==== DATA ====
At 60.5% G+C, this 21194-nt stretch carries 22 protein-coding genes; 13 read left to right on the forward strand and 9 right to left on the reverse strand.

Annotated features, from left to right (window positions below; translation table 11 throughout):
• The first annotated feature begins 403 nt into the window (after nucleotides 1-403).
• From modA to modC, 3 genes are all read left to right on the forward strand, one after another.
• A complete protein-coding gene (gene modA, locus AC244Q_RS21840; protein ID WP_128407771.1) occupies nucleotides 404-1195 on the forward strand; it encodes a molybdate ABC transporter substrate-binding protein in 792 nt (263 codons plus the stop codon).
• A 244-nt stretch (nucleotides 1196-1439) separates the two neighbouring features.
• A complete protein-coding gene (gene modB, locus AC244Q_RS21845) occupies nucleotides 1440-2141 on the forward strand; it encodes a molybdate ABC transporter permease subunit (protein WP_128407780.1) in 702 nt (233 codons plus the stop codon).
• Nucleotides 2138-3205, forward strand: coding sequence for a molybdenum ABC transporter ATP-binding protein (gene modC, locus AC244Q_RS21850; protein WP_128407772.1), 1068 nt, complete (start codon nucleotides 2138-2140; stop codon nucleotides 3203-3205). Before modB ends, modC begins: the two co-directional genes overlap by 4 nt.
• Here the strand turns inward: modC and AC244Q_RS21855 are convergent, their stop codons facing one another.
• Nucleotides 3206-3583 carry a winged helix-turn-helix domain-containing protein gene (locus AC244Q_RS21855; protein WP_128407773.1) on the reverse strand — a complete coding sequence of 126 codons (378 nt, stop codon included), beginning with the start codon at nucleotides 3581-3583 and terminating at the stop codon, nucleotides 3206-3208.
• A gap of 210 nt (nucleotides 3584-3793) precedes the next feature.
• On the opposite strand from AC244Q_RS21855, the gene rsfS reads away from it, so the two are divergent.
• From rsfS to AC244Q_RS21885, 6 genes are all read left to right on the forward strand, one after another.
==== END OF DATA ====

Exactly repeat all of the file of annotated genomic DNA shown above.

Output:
At 60.5% G+C, this 21194-nt stretch carries 22 protein-coding genes; 13 read left to right on the forward strand and 9 right to left on the reverse strand.

Annotated features, from left to right (window positions below; translation table 11 throughout):
• The first annotated feature begins 403 nt into the window (after nucleotides 1-403).
• From modA to modC, 3 genes are all read left to right on the forward strand, one after another.
• A complete protein-coding gene (gene modA, locus AC244Q_RS21840; protein ID WP_128407771.1) occupies nucleotides 404-1195 on the forward strand; it encodes a molybdate ABC transporter substrate-binding protein in 792 nt (263 codons plus the stop codon).
• A 244-nt stretch (nucleotides 1196-1439) separates the two neighbouring features.
• A complete protein-coding gene (gene modB, locus AC244Q_RS21845) occupies nucleotides 1440-2141 on the forward strand; it encodes a molybdate ABC transporter permease subunit (protein WP_128407780.1) in 702 nt (233 codons plus the stop codon).
• Nucleotides 2138-3205, forward strand: coding sequence for a molybdenum ABC transporter ATP-binding protein (gene modC, locus AC244Q_RS21850; protein WP_128407772.1), 1068 nt, complete (start codon nucleotides 2138-2140; stop codon nucleotides 3203-3205). Before modB ends, modC begins: the two co-directional genes overlap by 4 nt.
• Here the strand turns inward: modC and AC244Q_RS21855 are convergent, their stop codons facing one another.
• Nucleotides 3206-3583 carry a winged helix-turn-helix domain-containing protein gene (locus AC244Q_RS21855; protein WP_128407773.1) on the reverse strand — a complete coding sequence of 126 codons (378 nt, stop codon included), beginning with the start codon at nucleotides 3581-3583 and terminating at the stop codon, nucleotides 3206-3208.
• A gap of 210 nt (nucleotides 3584-3793) precedes the next feature.
• On the opposite strand from AC244Q_RS21855, the gene rsfS reads away from it, so the two are divergent.
• From rsfS to AC244Q_RS21885, 6 genes are all read left to right on the forward strand, one after another.